Why do we have to jump through hoops when filling out web forms?
We are often presented with an irritating – and seemingly irrelevant – “intelligence test” when completing web forms. This usually takes the form of trying to read a piece of text in a box that looks as if it has been deliberately obfuscated. We then have to type that text back into the form. As we all know, it is sometimes almost impossible to read the text: it may be fuzzy, the letters may run into each other, the letters may be distorted, the background may make the letters harder to distinguish, and so on. And the question we ask ourselves is – why? I have sat by the side of so many of my computer clients asking me that question (with more than a hint of irritation in their voice) that I think it’s worth a blog post.
The answer is that the designers of the web form are trying to present us with a method whereby human beings can complete the form but computers can’t. They do this by generating an image (usually called a “captcha”) that contains a representation of text. The point is that it is not “written” text that a computer could easily “read”. It is an image that contains something that we INTERPRET as text. The trick is to make the image clear enough for human beings to make the interpretation, but too difficult for a computer to do it. That is why they are sometimes so fiendishly difficult to read: they have to be hard enough to interpret that computers can’t manage it.
This, of course, begs several questions such as “why would computers want to fill in forms?” and “why would web form designers want to stop them?”
Here’s an example. My website (www.davidleonard.net) contains several forms. I use these forms as a means for people to contact me. Someone fills in a form and the programming on my website turns that completed form into an email that is sent to my normal email address. I now have the information supplied on the form and can act on it. But, just like my normal email is susceptible to low-lifes sending me spam and other online scams and dodges, so is the form on my website. A computer under the control of such a low-life can “read” the source code of my web page, discover and understand the form, “complete” it and then “submit” it just like a human being can. Another reason that a computer may want to fill out a form is to create bogus webmail accounts (Gmail and Hotmail accounts, for instance) that can be used to send spam.
So, the “captcha” is designed to stop this from happening. The computer that attempts to complete the form might know that there is an image on the web page, it might even know that the image contains a representation of text, but it can’t see the image like a human being can and so it cannot turn the image into text that it can key back into the form. The form will, therefore, be rejected.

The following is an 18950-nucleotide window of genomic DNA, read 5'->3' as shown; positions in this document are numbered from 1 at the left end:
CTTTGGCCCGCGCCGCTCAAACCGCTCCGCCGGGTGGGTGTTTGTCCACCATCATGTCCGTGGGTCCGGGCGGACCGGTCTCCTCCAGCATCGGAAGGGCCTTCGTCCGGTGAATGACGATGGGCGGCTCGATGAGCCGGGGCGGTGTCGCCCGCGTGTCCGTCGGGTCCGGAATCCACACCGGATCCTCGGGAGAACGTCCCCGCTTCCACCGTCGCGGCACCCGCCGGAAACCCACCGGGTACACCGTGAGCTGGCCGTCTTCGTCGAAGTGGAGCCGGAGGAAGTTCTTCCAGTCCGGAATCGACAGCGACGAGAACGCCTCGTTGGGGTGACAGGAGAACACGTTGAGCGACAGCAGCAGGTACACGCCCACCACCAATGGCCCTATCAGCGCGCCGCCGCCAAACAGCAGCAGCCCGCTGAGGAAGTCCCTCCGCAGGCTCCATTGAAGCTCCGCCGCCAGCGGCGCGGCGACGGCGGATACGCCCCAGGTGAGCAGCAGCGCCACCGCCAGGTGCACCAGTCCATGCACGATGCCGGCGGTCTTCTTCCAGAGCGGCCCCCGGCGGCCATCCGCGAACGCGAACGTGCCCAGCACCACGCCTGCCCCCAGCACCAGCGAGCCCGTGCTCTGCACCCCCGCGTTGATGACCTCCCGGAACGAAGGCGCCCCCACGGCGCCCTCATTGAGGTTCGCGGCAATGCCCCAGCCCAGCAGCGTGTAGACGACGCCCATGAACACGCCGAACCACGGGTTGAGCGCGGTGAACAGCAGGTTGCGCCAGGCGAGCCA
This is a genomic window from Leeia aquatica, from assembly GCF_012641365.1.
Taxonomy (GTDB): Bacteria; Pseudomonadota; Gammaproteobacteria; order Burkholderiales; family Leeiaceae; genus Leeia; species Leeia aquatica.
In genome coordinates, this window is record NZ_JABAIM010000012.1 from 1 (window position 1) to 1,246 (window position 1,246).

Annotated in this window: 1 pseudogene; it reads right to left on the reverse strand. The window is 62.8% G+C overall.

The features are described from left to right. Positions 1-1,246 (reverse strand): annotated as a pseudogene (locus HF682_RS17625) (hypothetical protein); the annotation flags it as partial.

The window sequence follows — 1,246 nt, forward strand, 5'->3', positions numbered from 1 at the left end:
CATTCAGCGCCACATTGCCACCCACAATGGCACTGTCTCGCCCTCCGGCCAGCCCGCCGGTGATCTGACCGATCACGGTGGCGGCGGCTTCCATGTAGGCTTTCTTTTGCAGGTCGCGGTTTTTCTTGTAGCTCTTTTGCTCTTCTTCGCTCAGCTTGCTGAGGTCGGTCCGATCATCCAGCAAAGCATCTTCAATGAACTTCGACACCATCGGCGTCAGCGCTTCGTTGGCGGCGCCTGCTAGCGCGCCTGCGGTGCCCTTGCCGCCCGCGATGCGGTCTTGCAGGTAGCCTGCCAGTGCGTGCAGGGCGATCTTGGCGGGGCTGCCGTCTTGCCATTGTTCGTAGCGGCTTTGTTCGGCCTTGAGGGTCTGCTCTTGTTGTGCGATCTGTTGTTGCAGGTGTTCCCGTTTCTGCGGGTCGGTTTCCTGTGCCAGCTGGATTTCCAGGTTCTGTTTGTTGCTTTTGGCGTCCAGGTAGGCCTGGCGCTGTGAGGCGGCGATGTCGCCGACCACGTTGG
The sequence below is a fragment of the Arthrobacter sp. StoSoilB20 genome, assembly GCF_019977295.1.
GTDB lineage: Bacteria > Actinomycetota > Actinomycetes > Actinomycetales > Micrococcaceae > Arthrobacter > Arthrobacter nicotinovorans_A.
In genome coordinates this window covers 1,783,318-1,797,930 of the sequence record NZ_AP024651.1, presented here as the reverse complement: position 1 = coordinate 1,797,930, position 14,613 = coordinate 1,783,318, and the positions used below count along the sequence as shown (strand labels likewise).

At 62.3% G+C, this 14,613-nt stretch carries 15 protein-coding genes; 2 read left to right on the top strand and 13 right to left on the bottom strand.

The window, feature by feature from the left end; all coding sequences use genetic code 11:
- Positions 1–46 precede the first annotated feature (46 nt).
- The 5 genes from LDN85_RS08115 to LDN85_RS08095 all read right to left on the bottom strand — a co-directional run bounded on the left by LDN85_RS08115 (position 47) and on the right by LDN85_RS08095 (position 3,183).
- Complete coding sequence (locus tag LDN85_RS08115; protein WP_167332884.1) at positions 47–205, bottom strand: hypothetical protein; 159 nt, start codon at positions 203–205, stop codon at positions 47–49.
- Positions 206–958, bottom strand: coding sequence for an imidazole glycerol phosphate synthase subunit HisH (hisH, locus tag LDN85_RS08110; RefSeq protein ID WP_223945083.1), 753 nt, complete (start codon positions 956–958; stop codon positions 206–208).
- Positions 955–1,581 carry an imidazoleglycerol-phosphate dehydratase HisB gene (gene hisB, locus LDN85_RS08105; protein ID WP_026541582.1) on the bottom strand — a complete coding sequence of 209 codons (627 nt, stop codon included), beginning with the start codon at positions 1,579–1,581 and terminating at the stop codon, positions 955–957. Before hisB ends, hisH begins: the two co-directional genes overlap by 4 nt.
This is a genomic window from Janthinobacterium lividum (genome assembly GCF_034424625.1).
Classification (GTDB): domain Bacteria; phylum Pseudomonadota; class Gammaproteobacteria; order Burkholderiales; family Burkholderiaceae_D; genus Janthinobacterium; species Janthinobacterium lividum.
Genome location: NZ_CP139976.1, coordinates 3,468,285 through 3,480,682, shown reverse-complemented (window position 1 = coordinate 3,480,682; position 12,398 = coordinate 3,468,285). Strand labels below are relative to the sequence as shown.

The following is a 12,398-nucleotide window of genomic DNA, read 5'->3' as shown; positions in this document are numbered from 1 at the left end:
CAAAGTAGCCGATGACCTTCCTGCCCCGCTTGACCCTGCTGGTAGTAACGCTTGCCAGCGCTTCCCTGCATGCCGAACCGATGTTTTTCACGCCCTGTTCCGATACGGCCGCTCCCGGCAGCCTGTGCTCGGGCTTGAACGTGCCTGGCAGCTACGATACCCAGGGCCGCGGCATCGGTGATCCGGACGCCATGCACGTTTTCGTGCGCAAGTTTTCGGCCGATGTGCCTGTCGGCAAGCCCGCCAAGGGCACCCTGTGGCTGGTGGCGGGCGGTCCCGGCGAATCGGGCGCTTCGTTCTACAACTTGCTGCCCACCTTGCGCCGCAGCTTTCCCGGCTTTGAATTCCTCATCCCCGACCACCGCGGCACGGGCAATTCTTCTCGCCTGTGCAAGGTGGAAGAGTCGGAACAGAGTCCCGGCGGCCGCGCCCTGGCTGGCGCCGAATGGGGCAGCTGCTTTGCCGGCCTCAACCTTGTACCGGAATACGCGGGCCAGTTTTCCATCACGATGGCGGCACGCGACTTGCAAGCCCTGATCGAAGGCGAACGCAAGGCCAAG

That’s the theory, but it’s not as straightforward as that because there are people writing programs that can “read” the captcha. This, of course, means that the captchas need to be changed so that computers are, once again, confused by the styling of the text in the captcha. Other tests that have the same purpose can involve listening to an audio file and keying in what is “said”. Yet another way to achieve the same end is to ask simple questions that humans can probably answer, such as “what is 2 plus 2”. The challenge for the “good guys” is always the same – how do you devise a test that is passable by humans but not by computers?
Believe it or not, there is even a market in Asia for people to get paid to interpret captchas manually on behalf of computers. The going rate of pay is, apparently, somewhere in the region of $1 per 1000 captchas completed – see this article in the New York Times.
The word “captcha”, by the way, is probably the world’s most tortuous acronym. It stands for “Completely Automated Public Turing test to tell Computers and Humans Apart”. I did not just make that up.
A “Turing Test” is named after the computer pioneer Alan Turing. He pondered the question of whether we could ever know if computers could be capable of thought. He decided that we could never be sure but that we could devise a test (the “Turing Test”) that posited that if a human being is having a dialogue with either a human being or computer (and he doesn’t know which it is), if he can not tell from its responses whether it is a human being or a computer, then we could say that that is tantamount to saying that it is thinking. Further reading (Wikipedia).
So, there you have it. I can’t make it any easier for you to complete captchas, but maybe you won’t be quite as irritated by them if you know why they are there.
PS: if you visit my website you may notice that the forms don’t have any captchas (at the time of writing this blog). This means that aforementioned low-life can send me spam etc. They do. However, it’s in small enough quantities that I think it’s worth the inconvenience when balanced against the “barrier to communication” caused by captchas. Let’s hope I’m not tempting providence with this blog!